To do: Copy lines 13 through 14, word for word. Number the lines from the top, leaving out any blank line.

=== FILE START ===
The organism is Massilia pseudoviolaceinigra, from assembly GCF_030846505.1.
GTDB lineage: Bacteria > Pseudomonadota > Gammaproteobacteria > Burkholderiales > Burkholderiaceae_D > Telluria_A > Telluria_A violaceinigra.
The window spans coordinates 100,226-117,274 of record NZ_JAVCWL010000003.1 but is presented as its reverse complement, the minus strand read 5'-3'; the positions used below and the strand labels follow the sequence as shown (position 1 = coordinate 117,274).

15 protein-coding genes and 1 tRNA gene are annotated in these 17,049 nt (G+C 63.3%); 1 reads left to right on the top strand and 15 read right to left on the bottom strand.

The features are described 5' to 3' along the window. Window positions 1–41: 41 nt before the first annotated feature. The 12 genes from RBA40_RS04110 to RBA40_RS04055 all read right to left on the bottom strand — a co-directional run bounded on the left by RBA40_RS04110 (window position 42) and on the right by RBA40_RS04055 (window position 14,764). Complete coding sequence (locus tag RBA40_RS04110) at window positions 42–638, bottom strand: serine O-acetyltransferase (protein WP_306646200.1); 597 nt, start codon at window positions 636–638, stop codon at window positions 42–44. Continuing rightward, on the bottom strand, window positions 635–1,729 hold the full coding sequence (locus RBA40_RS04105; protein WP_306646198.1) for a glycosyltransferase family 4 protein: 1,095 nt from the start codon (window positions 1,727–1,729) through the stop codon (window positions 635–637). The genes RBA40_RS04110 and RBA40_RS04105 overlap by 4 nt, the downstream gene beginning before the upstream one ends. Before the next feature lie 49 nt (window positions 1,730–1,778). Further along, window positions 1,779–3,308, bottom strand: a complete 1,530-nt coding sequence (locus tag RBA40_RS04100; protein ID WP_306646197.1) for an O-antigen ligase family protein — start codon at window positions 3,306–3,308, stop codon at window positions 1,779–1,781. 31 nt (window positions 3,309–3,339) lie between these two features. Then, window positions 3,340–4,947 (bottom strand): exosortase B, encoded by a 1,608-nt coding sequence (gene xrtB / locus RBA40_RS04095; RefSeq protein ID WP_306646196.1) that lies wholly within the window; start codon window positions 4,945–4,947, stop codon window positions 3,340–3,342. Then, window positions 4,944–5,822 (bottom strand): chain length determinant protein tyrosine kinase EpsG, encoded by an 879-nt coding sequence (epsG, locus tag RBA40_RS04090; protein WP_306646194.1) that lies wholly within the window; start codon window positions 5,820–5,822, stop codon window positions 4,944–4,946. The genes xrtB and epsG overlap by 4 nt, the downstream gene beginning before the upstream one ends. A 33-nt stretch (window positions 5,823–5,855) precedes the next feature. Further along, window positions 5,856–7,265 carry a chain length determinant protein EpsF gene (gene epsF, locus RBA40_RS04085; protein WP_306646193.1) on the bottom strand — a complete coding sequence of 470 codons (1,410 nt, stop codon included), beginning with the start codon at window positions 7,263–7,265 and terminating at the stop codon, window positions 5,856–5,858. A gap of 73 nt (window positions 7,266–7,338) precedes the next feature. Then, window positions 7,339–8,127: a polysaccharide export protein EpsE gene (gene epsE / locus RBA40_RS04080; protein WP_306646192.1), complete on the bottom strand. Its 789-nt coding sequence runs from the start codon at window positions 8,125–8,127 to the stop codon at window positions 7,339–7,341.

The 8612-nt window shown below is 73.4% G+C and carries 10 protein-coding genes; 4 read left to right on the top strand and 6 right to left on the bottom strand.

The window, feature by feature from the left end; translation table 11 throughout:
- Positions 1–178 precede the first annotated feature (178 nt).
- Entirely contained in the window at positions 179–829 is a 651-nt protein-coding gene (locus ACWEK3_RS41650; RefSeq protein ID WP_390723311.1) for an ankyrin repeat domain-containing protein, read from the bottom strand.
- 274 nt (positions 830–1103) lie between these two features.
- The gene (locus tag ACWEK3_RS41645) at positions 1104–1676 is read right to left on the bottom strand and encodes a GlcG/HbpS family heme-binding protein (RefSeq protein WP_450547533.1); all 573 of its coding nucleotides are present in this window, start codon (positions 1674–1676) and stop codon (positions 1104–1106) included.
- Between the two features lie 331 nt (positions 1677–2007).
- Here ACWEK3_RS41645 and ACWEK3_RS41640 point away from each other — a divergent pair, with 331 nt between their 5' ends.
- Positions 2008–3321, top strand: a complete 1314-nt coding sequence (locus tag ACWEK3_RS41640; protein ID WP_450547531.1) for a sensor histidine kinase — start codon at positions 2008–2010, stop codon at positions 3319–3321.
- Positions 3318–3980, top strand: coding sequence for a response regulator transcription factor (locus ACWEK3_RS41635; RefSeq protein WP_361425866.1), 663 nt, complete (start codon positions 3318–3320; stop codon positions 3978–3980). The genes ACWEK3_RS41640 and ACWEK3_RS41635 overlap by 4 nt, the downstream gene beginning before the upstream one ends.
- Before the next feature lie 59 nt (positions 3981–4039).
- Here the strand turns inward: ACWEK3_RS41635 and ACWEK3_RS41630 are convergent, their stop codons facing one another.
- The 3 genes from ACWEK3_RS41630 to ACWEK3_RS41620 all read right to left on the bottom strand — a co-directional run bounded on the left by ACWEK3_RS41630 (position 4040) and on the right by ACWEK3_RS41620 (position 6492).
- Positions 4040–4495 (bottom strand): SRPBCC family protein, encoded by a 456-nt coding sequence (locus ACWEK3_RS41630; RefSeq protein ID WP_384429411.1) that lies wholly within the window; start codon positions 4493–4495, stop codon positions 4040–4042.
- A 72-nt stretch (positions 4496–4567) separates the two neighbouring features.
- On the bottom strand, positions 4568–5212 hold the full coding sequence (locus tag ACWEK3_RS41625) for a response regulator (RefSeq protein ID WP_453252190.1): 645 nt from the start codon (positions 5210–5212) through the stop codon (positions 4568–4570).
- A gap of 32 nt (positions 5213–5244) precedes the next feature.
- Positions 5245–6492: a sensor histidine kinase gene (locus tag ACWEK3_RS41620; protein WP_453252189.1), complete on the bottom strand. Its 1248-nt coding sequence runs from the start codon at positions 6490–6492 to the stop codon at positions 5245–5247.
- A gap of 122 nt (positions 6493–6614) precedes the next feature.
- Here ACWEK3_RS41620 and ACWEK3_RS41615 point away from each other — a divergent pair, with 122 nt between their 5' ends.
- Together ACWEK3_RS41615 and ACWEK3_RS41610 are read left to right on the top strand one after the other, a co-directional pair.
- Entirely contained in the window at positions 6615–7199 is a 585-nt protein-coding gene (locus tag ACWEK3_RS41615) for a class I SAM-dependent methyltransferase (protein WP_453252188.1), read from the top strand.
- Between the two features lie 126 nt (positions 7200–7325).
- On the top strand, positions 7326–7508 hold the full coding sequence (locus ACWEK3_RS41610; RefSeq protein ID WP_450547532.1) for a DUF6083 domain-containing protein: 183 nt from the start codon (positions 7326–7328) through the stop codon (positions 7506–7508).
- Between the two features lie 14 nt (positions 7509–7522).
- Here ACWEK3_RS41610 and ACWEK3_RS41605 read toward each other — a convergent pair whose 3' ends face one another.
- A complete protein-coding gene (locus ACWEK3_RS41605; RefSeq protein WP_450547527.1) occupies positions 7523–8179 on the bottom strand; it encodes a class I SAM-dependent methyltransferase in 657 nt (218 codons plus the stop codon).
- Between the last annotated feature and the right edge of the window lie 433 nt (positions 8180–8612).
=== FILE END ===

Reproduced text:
- Here ACWEK3_RS41645 and ACWEK3_RS41640 point away from each other — a divergent pair, with 331 nt between their 5' ends.
- Positions 2008–3321, top strand: a complete 1314-nt coding sequence (locus tag ACWEK3_RS41640; protein ID WP_450547531.1) for a sensor histidine kinase — start codon at positions 2008–2010, stop codon at positions 3319–3321.